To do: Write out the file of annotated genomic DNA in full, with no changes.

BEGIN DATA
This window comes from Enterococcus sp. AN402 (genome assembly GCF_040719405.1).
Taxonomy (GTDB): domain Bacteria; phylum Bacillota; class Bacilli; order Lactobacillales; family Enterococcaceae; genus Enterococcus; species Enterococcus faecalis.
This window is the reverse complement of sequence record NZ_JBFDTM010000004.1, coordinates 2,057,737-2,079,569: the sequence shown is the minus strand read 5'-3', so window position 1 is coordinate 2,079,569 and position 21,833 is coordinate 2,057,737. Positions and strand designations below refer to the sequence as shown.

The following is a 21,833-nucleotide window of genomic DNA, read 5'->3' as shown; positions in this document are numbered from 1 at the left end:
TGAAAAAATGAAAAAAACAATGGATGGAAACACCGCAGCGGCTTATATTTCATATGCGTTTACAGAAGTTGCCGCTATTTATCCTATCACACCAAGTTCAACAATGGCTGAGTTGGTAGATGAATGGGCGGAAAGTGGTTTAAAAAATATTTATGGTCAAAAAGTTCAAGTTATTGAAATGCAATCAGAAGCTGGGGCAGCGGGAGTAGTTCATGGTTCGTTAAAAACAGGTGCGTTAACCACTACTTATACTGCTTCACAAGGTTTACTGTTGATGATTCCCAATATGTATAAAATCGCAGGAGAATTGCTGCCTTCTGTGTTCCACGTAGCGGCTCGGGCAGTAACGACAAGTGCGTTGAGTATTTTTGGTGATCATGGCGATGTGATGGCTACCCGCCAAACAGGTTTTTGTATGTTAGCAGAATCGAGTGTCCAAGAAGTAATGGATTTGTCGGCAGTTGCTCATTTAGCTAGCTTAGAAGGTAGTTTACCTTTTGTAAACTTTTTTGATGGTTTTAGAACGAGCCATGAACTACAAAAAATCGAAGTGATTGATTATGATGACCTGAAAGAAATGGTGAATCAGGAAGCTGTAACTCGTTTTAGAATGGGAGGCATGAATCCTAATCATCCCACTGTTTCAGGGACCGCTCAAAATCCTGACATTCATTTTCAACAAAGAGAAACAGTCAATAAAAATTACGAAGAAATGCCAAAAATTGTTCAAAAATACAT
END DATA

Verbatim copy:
This window comes from Enterococcus sp. AN402 (genome assembly GCF_040719405.1).
Taxonomy (GTDB): domain Bacteria; phylum Bacillota; class Bacilli; order Lactobacillales; family Enterococcaceae; genus Enterococcus; species Enterococcus faecalis.
This window is the reverse complement of sequence record NZ_JBFDTM010000004.1, coordinates 2,057,737-2,079,569: the sequence shown is the minus strand read 5'-3', so window position 1 is coordinate 2,079,569 and position 21,833 is coordinate 2,057,737. Positions and strand designations below refer to the sequence as shown.

The following is a 21,833-nucleotide window of genomic DNA, read 5'->3' as shown; positions in this document are numbered from 1 at the left end:
TGAAAAAATGAAAAAAACAATGGATGGAAACACCGCAGCGGCTTATATTTCATATGCGTTTACAGAAGTTGCCGCTATTTATCCTATCACACCAAGTTCAACAATGGCTGAGTTGGTAGATGAATGGGCGGAAAGTGGTTTAAAAAATATTTATGGTCAAAAAGTTCAAGTTATTGAAATGCAATCAGAAGCTGGGGCAGCGGGAGTAGTTCATGGTTCGTTAAAAACAGGTGCGTTAACCACTACTTATACTGCTTCACAAGGTTTACTGTTGATGATTCCCAATATGTATAAAATCGCAGGAGAATTGCTGCCTTCTGTGTTCCACGTAGCGGCTCGGGCAGTAACGACAAGTGCGTTGAGTATTTTTGGTGATCATGGCGATGTGATGGCTACCCGCCAAACAGGTTTTTGTATGTTAGCAGAATCGAGTGTCCAAGAAGTAATGGATTTGTCGGCAGTTGCTCATTTAGCTAGCTTAGAAGGTAGTTTACCTTTTGTAAACTTTTTTGATGGTTTTAGAACGAGCCATGAACTACAAAAAATCGAAGTGATTGATTATGATGACCTGAAAGAAATGGTGAATCAGGAAGCTGTAACTCGTTTTAGAATGGGAGGCATGAATCCTAATCATCCCACTGTTTCAGGGACCGCTCAAAATCCTGACATTCATTTTCAACAAAGAGAAACAGTCAATAAAAATTACGAAGAAATGCCAAAAATTGTTCAAAAATACAT